Postecoglou’s Spurs plans go beyond finding way to beat Manchester City

“If you had to take a punt what do you reckon I would say … just a wild guess?” Ange Postecoglou asks. Everybody knew. But it was still good to hear the Tottenham manager say it. Because when he is in full flow, explaining why he does what he does, why he is so devoted to his methods, it is just so perfectly compelling.

Spurs have lost three games in a row. They are without 10 players – the worst selection crisis Postecoglou can remember in his years as a manager. And there is a historical detail that feels relevant, too. Spurs have won five of their past seven Premier League matches against Manchester City, who they face on Sunday – doing so under four managers: José Mourinho, Nuno Espírito Santo, Antonio Conte and Cristian Stellini.

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What unified the quartet was the approach that they took; ceding possession to City, defending deep, hitting hard on the counter. In other words, the antithesis of how Postecoglou plays – the high defensive line, looking to dominate the ball, committing runners forward. Might it be the time for him to be a little more conservative? The short answer is no. The longer one bears retelling.

“I don’t do what I do to prove a point,” Postecoglou says. “You look at the top teams and there is one common trait amongst them. They all have a plan, they invest in that plan and stick to it. They don’t shy away from it at the first difficulty.

“Whatever you strongly believe in as a person only gets tested in the toughest of times. And for me these are the important times because this will show what kind of football team we want to be. You can shy away, say we have injuries, we’re playing Man City away, but you’re either going to be a club that tries to knock off the big clubs or you are a big club. You are one or the other.

“You need to show some backbone. So that is my methodology. I am not going there to show people … ‘Watch me, I’ll take them on.’ It is because I think that is the way forward for us.”

Postecoglou has not watched back any of Spurs’ recent victories over City as a part of his preparations. It is not because he is dismissive of them; he respects the achievement of the results. But they are not relevant to what will happen next for Spurs under his charge.

“I think there’s a reason I’m sitting here and the reason is the end game is not to beat City,” he says. “I’m not trying to set up a team to beat City, I’m trying to set up a team to be successful. If that was enough [beating City], I wouldn’t be sitting here. It would be somebody else.

“It’s a legitimate question: ‘Why wouldn’t you do it if you know it’s going to be successful?’ But I’d be surprised if people would expect me to go down that route, knowing who I am as a manager.”

The Manchester City manager, Pep Guardiola, embraces Yokohama F Marinos manager Ange Postecoglou at the end of their 2019 friendly match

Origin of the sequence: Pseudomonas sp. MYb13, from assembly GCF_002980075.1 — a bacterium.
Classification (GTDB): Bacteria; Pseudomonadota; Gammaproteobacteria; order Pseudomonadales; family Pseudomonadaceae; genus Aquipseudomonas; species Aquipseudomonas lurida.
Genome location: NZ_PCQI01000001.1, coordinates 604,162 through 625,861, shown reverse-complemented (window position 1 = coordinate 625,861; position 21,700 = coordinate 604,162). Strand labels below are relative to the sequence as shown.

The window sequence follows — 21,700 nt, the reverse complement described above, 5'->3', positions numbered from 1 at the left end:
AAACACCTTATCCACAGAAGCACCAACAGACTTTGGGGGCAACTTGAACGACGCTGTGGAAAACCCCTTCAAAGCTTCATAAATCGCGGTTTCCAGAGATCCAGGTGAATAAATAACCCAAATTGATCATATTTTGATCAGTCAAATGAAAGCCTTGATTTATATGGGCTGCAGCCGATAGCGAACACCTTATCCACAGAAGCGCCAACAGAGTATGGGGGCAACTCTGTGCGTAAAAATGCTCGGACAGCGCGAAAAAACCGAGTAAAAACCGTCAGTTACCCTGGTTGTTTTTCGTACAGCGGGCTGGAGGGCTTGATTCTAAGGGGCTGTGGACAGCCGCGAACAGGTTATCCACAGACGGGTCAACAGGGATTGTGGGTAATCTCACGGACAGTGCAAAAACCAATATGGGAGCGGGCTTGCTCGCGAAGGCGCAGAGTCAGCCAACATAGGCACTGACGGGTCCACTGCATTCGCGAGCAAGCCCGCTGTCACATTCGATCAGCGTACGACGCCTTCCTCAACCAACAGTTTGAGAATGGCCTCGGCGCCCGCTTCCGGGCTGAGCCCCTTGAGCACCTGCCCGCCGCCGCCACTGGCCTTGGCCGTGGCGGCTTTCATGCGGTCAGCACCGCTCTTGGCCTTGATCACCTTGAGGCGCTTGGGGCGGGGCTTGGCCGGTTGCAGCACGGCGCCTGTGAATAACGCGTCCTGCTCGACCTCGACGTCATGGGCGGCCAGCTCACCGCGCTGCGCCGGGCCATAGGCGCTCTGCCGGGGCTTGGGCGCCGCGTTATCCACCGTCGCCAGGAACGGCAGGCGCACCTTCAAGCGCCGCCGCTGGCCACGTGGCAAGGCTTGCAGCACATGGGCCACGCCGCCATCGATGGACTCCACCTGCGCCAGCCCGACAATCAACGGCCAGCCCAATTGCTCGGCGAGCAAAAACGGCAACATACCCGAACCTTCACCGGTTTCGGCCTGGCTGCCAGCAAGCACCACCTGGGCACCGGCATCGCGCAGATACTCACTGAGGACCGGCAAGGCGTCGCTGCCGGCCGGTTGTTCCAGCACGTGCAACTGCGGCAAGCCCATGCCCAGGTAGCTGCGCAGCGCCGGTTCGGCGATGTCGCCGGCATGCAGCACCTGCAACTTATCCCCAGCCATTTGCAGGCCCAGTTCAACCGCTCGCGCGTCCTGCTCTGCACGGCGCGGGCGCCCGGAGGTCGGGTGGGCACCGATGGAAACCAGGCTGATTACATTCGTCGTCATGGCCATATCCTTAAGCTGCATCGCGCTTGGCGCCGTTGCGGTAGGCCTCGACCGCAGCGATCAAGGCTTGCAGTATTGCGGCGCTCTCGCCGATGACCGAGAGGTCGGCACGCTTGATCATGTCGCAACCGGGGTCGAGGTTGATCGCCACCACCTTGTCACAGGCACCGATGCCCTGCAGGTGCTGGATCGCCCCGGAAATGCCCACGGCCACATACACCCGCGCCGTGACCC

Ange Postecoglou’s Yokohama F Marinos had 58% of possession when they played Manchester City in a 2019 friendly. Photograph: Issei Kato/Reuters

Postecoglou goes back to a previous encounter with Pep Guardiola’s City to illustrate the point that sometimes these kind of showpieces are more about the processes, the staging points in the wider journey. When his Yokohama F Marinos team faced City in a 2019 friendly, they lost 3-1. But they played their way, hogging 58% of possession, asserting themselves and strengthening their belief. “For us at that time, it was a perfect exercise to say: ‘Let’s continue down this path. This is the team we want to be,’” Postecoglou says.

Postecoglou’s latest headache is the ankle ligament injury that Rodrigo Bentancur sustained against Aston Villa last Sunday after a bad tackle from Matty Cash. It was Bentancur’s first start for Spurs since an anterior cruciate ligament rupture in February – a heartbreaking setback that has shaken the squad, according to Postecoglou. Bentancur will, in his manager’s words, be unavailable “well into early next year”.

Although Yves Bissouma is back from suspension, Pape Sarr is still out with a slight hamstring issue, meaning Postecoglou will probably have to choose between Pierre-Emile Højbjerg and Bryan Gil. In other words, play safe or be progressive. In central defence, it will most likely be Eric Dier or Emerson Royal. So, broadly the same question. If you had to take a punt, what do you reckon Postecoglou will do?

“Every time we put a team out there it’s about us becoming the team we want to become,” he says. “We have to make sure we don’t lose focus on what the end game is because that’s why most teams and organisations at some point falter – because when their resolve is tested, they’re found wanting.

“Look at all the top teams – they’ve all had criticism. How did they handle it, the ones that are through the other side? The ones who handled it differently … where are they now? I have a real strong belief in what I do, where the team is heading and I’m just not going to waver from it.

“You’ve got to be prepared for some rough moments, you’ve got to enjoy that. The alternative is I’m not in a job … I’m sitting on my couch with no pressure on me and no one questioning anything. Maybe I’ll end up in a heap, I don’t know, because there are no guarantees. But my gut tells me that I won’t.”